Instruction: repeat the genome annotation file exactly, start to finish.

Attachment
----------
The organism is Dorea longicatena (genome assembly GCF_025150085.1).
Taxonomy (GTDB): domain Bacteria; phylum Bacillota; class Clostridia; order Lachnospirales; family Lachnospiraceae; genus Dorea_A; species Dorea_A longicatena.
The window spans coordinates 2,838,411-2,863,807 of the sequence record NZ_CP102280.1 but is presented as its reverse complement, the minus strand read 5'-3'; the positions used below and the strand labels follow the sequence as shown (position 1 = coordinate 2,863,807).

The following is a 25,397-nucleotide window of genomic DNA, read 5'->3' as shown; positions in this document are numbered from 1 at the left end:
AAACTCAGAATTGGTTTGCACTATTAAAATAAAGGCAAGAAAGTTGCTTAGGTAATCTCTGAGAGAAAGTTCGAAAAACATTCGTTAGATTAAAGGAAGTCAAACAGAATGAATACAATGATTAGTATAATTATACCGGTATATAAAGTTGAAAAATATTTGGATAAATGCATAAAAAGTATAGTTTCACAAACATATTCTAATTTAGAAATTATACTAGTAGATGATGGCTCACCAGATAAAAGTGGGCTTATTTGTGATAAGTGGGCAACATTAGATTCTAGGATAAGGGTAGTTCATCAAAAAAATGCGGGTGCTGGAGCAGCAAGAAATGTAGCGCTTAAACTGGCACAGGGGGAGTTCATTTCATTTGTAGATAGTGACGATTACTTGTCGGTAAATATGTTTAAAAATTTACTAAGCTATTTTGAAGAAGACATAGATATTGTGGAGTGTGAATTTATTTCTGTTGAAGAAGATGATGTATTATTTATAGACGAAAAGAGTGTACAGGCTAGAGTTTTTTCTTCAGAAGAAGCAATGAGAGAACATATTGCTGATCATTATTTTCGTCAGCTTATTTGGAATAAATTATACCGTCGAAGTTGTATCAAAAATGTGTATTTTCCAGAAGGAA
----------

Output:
The organism is Dorea longicatena (genome assembly GCF_025150085.1).
Taxonomy (GTDB): domain Bacteria; phylum Bacillota; class Clostridia; order Lachnospirales; family Lachnospiraceae; genus Dorea_A; species Dorea_A longicatena.
The window spans coordinates 2,838,411-2,863,807 of the sequence record NZ_CP102280.1 but is presented as its reverse complement, the minus strand read 5'-3'; the positions used below and the strand labels follow the sequence as shown (position 1 = coordinate 2,863,807).

The following is a 25,397-nucleotide window of genomic DNA, read 5'->3' as shown; positions in this document are numbered from 1 at the left end:
AAACTCAGAATTGGTTTGCACTATTAAAATAAAGGCAAGAAAGTTGCTTAGGTAATCTCTGAGAGAAAGTTCGAAAAACATTCGTTAGATTAAAGGAAGTCAAACAGAATGAATACAATGATTAGTATAATTATACCGGTATATAAAGTTGAAAAATATTTGGATAAATGCATAAAAAGTATAGTTTCACAAACATATTCTAATTTAGAAATTATACTAGTAGATGATGGCTCACCAGATAAAAGTGGGCTTATTTGTGATAAGTGGGCAACATTAGATTCTAGGATAAGGGTAGTTCATCAAAAAAATGCGGGTGCTGGAGCAGCAAGAAATGTAGCGCTTAAACTGGCACAGGGGGAGTTCATTTCATTTGTAGATAGTGACGATTACTTGTCGGTAAATATGTTTAAAAATTTACTAAGCTATTTTGAAGAAGACATAGATATTGTGGAGTGTGAATTTATTTCTGTTGAAGAAGATGATGTATTATTTATAGACGAAAAGAGTGTACAGGCTAGAGTTTTTTCTTCAGAAGAAGCAATGAGAGAACATATTGCTGATCATTATTTTCGTCAGCTTATTTGGAATAAATTATACCGTCGAAGTTGTATCAAAAATGTGTATTTTCCAGAAGGAA